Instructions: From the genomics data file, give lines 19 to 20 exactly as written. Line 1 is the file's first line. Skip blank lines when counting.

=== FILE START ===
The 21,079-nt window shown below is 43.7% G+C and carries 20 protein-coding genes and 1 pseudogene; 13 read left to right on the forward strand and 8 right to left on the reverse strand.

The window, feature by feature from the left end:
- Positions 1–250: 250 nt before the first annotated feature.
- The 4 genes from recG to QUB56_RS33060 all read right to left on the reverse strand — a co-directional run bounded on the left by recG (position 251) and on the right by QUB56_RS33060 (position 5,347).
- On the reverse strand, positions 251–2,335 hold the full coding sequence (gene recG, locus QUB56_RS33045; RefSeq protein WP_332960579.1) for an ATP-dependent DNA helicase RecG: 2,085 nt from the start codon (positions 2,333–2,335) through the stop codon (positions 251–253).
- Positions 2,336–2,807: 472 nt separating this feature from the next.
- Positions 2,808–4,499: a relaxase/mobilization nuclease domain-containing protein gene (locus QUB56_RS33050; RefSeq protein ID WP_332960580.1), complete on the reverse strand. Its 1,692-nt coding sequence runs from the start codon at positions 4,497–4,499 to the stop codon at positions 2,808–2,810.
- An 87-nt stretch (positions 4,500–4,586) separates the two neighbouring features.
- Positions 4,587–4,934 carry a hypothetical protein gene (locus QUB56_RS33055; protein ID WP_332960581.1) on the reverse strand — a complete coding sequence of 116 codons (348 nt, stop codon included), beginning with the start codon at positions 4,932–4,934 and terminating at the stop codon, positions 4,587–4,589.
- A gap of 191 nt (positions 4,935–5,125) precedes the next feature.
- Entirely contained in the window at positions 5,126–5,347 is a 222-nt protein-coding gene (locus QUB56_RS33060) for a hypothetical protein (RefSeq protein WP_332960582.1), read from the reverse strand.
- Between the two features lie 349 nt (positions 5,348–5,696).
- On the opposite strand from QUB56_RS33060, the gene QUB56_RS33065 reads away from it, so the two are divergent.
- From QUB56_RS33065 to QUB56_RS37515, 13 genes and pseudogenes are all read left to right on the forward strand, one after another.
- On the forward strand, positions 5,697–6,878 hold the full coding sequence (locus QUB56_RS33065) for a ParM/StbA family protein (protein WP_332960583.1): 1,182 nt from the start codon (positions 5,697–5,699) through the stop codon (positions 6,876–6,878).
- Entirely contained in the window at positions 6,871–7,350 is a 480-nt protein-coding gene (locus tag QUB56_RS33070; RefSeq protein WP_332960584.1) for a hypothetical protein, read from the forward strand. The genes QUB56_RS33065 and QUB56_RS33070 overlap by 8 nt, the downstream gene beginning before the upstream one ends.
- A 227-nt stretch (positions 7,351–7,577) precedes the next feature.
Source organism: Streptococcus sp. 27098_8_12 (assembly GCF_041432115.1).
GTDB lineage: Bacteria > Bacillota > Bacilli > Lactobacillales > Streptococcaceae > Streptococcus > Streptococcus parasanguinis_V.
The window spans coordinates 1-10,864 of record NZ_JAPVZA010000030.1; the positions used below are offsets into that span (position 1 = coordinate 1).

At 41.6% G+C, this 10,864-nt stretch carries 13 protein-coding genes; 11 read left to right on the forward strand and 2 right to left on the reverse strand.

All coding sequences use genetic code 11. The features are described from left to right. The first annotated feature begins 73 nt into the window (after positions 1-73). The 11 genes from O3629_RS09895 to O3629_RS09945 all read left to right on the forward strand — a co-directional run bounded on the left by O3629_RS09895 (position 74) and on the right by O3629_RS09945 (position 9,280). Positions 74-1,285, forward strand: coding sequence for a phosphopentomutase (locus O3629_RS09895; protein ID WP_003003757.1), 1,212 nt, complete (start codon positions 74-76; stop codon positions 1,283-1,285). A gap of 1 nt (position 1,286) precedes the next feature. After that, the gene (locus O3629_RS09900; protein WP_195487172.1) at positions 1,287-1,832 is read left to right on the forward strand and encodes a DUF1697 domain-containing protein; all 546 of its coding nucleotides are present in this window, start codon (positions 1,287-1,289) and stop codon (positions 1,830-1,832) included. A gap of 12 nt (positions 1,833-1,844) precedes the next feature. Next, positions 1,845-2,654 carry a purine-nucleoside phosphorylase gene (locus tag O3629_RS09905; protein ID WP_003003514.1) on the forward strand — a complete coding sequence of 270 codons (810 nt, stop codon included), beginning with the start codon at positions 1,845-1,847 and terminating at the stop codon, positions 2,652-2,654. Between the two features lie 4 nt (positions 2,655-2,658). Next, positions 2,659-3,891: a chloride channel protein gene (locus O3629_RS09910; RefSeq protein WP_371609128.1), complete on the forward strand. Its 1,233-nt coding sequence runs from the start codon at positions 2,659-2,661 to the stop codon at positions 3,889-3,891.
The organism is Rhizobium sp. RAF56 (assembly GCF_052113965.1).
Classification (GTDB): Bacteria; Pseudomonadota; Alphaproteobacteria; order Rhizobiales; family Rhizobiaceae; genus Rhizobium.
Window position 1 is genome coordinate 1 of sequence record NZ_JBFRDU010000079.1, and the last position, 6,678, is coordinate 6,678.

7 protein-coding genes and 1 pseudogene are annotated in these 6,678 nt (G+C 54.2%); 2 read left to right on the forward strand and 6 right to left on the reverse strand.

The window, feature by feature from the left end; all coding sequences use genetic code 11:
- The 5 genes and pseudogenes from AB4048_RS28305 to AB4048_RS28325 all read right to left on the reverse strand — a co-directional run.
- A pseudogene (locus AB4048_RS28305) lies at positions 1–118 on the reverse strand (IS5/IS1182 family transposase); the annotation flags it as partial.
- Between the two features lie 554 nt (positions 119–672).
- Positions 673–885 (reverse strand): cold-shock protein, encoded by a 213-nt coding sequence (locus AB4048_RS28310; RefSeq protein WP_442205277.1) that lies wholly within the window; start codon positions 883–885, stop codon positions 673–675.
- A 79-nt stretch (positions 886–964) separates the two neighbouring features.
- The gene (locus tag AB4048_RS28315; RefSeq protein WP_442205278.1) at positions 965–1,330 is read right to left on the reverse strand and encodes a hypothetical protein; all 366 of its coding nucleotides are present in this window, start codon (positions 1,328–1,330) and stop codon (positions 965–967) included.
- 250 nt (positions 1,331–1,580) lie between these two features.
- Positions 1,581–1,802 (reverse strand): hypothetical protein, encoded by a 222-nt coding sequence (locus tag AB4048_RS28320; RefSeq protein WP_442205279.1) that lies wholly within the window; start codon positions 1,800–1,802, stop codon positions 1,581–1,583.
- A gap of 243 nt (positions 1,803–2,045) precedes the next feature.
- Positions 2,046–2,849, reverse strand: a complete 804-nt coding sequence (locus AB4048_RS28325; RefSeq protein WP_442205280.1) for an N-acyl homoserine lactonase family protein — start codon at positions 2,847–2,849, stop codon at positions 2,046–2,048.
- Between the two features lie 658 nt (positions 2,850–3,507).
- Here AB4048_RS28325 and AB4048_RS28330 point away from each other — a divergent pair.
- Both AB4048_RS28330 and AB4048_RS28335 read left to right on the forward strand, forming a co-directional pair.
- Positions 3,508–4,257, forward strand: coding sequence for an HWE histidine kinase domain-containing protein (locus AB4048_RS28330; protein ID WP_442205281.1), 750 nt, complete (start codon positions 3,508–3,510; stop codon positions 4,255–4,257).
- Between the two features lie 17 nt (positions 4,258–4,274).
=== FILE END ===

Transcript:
GTDB lineage: Bacteria > Bacillota > Bacilli > Lactobacillales > Streptococcaceae > Streptococcus > Streptococcus parasanguinis_V.
The window spans coordinates 1-10,864 of record NZ_JAPVZA010000030.1; the positions used below are offsets into that span (position 1 = coordinate 1).